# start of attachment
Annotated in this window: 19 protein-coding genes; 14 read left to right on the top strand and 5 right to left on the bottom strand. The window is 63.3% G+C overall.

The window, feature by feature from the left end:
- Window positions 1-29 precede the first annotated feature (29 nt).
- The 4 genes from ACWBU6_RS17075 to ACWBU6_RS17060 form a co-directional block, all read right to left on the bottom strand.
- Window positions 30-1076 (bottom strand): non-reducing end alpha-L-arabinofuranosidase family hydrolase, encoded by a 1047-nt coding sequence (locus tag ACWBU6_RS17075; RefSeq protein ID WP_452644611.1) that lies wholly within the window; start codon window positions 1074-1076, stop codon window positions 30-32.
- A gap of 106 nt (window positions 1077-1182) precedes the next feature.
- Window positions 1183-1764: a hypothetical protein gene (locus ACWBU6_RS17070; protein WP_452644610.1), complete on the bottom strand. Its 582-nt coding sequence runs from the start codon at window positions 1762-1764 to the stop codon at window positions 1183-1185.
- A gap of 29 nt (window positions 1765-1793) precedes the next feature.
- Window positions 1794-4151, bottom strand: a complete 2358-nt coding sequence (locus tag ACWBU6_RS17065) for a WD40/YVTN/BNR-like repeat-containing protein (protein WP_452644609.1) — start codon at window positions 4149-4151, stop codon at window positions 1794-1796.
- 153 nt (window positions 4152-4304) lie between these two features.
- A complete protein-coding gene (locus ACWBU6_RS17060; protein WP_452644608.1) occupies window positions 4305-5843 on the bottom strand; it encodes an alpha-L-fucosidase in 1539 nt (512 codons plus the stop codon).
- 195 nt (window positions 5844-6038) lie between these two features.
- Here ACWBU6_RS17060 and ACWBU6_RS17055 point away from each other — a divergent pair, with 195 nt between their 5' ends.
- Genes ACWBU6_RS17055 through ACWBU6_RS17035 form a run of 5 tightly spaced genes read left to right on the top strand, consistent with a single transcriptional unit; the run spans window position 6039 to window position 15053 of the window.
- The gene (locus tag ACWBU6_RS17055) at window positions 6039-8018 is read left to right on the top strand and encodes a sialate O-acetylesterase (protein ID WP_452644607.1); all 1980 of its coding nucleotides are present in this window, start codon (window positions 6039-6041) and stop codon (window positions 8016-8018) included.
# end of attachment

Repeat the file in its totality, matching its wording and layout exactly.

Annotated in this window: 19 protein-coding genes; 14 read left to right on the top strand and 5 right to left on the bottom strand. The window is 63.3% G+C overall.

The window, feature by feature from the left end:
- Window positions 1-29 precede the first annotated feature (29 nt).
- The 4 genes from ACWBU6_RS17075 to ACWBU6_RS17060 form a co-directional block, all read right to left on the bottom strand.
- Window positions 30-1076 (bottom strand): non-reducing end alpha-L-arabinofuranosidase family hydrolase, encoded by a 1047-nt coding sequence (locus tag ACWBU6_RS17075; RefSeq protein ID WP_452644611.1) that lies wholly within the window; start codon window positions 1074-1076, stop codon window positions 30-32.
- A gap of 106 nt (window positions 1077-1182) precedes the next feature.
- Window positions 1183-1764: a hypothetical protein gene (locus ACWBU6_RS17070; protein WP_452644610.1), complete on the bottom strand. Its 582-nt coding sequence runs from the start codon at window positions 1762-1764 to the stop codon at window positions 1183-1185.
- A gap of 29 nt (window positions 1765-1793) precedes the next feature.
- Window positions 1794-4151, bottom strand: a complete 2358-nt coding sequence (locus tag ACWBU6_RS17065) for a WD40/YVTN/BNR-like repeat-containing protein (protein WP_452644609.1) — start codon at window positions 4149-4151, stop codon at window positions 1794-1796.
- 153 nt (window positions 4152-4304) lie between these two features.
- A complete protein-coding gene (locus ACWBU6_RS17060; protein WP_452644608.1) occupies window positions 4305-5843 on the bottom strand; it encodes an alpha-L-fucosidase in 1539 nt (512 codons plus the stop codon).
- 195 nt (window positions 5844-6038) lie between these two features.
- Here ACWBU6_RS17060 and ACWBU6_RS17055 point away from each other — a divergent pair, with 195 nt between their 5' ends.
- Genes ACWBU6_RS17055 through ACWBU6_RS17035 form a run of 5 tightly spaced genes read left to right on the top strand, consistent with a single transcriptional unit; the run spans window position 6039 to window position 15053 of the window.
- The gene (locus tag ACWBU6_RS17055) at window positions 6039-8018 is read left to right on the top strand and encodes a sialate O-acetylesterase (protein ID WP_452644607.1); all 1980 of its coding nucleotides are present in this window, start codon (window positions 6039-6041) and stop codon (window positions 8016-8018) included.